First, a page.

Obstructive Sleep Apnea Effects of Continuous Positive Airway Pressure on Cardiac Remodeling as Assessed by Cardiac Biomarkers, Echocardiography, and Cardiac MRI
ABSTRACT Obstructive sleep apnea (OSA) is associated with an increased risk of cardiovascular morbidity and mortality. Although previous echocardiographic studies have demonstrated short-term improvement in cardiovascular remodeling in patients with OSA receiving continuous positive airway pressure (CPAP) therapy, a long-term study incorporating cardiac biomarkers, echocardiography, and cardiac MRI (CMR) has not been performed to date.
A prospective study of 47 patients with OSA was performed between 2007 and 2010. Cardiac biomarkers, including C-reactive protein (CRP), N-terminal pro-B-type natriuretic peptide (NT-proBNP), and troponin T (TnT), were measured at baseline and serially over 1 year. All patients underwent baseline and serial transthoracic echocardiography (TTE) and CMR to assess cardiac remodeling.
Following 12 months of CPAP therapy, levels of CRP, NT-proBNP, and TnT did not change significantly from normal baseline values. As early as 3 months after initiation of CPAP, TTE revealed an improvement in right ventricular end-diastolic diameter, left atrial volume index, right atrial volume index, and degree of pulmonary hypertension, which continued to improve over 1 year of follow-up. Finally, left ventricular mass, as determined by CMR, decreased from 159 ± 12 g/m(2) to 141 ± 8 g/m(2) as early as 6 months into CPAP therapy and continued to improve until completion of the study at 1 year.
Both systolic and diastolic abnormalities in patients with OSA can be reversed as early as 3 months into CPAP therapy, with progressive improvement in cardiovascular remodeling over 1 year as assessed by both TTE and CMR.
- SourceAvailable from: Jessie P BakkerChest 03/2012; 141(3):580-1. DOI:10.1378/chest.11-2178 · 7.13 Impact Factor
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ABSTRACT: Obstructive sleep apnea (OSA) has deteriorating effect on LV function, whereas its impact on RV function is controversial. We aimed to determine the effect of OSA and continuous positive airway pressure (CPAP) treatment on left and right ventricular (LV, RV) function using transthoracic echocardiography (TTE) and 2 dimensional speckle tracking (2D ST) analysis of RV deformation capability. 82 patients with OSA and need for CPAP therapy were prospectively enrolled and underwent TTE at study inclusion and after 6 months of follow up (FU). Multivariate regression analysis revealed an independent association between baseline apical right ventricular longitudinal strain (RV-Sl), BMI and the severity of OSA (apical RV-Sl: P = 0.0002, BMI: P = 0.02). After CPAP therapy, LV functional parameters (LVEF: P<0.0001, LV performance index: P = 0.03, stroke volume: P = 0.042), and apical RV-Sl (P = 0.001) improved significantly. The effect of CPAP therapy was related to severity of OSA (LVEF: AHI 5-14, 66.4±8.8%, 68.5±10.6% [P = ns]; AHI 15-30∶59.8±7.7%, 68.6±9.3% [P = 0.002]; AHI>30∶54.1±12.4%, 68.2±13.6%[P<0.0001]; apical RV-Sl: AHI 5-14: -17.3±8.7%, -16.0±10.8% [P = ns], AHI 15-30: -9.8±6.0%, -15.4±10.9% [P = 0.028], AHI>30: -6.3±5.7%, -17.9±11.2% [P<0.0001]). OSA seems to have deteriorating effect on LV and RV function. We found a beneficial effect of CPAP on LV and RV functional parameters predominately in patients with severe OSA. 2D speckle tracking might be of value to determine early changes in global and regional right ventricular function.International journal of cardiology 03/2012; 155(3):465-9. DOI:10.1016/j.ijcard.2011.12.026 · 6.18 Impact Factor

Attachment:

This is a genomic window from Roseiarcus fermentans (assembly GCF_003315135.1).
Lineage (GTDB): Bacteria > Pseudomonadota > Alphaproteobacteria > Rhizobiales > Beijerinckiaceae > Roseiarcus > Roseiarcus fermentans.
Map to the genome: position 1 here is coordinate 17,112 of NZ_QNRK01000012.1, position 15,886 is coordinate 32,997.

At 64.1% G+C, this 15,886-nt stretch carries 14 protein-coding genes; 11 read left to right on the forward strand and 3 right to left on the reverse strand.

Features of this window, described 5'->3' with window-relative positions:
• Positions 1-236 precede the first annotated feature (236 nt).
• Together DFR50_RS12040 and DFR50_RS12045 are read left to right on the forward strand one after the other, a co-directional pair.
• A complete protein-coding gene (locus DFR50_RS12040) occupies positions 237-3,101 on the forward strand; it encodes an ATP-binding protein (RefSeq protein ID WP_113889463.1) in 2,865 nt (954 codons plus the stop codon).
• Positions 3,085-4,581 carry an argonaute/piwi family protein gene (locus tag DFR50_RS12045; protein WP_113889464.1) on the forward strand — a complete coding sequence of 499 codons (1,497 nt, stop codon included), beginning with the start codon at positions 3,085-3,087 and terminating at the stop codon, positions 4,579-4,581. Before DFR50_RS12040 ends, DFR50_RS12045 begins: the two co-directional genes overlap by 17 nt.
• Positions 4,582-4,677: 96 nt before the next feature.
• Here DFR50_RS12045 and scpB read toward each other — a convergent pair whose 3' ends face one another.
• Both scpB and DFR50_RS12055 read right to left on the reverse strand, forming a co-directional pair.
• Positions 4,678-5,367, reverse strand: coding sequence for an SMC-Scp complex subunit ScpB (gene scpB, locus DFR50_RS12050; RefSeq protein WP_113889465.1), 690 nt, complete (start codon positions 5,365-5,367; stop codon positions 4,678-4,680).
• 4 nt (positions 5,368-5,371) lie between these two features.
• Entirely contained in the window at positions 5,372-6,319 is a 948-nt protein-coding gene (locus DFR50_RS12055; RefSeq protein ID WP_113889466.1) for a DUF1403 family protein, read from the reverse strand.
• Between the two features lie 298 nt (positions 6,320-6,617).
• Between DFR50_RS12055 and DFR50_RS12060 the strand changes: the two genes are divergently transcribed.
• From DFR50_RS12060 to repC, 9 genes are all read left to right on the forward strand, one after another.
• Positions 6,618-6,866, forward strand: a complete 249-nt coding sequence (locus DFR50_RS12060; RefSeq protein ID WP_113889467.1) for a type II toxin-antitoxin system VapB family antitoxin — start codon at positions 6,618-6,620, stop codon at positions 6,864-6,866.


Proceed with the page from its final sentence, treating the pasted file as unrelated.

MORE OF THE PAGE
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ABSTRACT: Normal-sleeping individuals experience a lower metabolic rate and relative cardiovascular quiescent state with lower heart rate and blood pressure that naturally occurs during sleep compared with the waking state. In patients with obstructive sleep apnea (OSA), this quiescent state becomes disrupted. Research has shown a higher risk for several medical disorders, most ominous being a myocardial infarction or stroke. This article serves as an overview to the cardiovascular, cerebrovascular, metabolic, and gastroesophageal effects of OSA.Dental clinics of North America 04/2012; 56(2):373-86. DOI:10.1016/j.cden.2012.01.002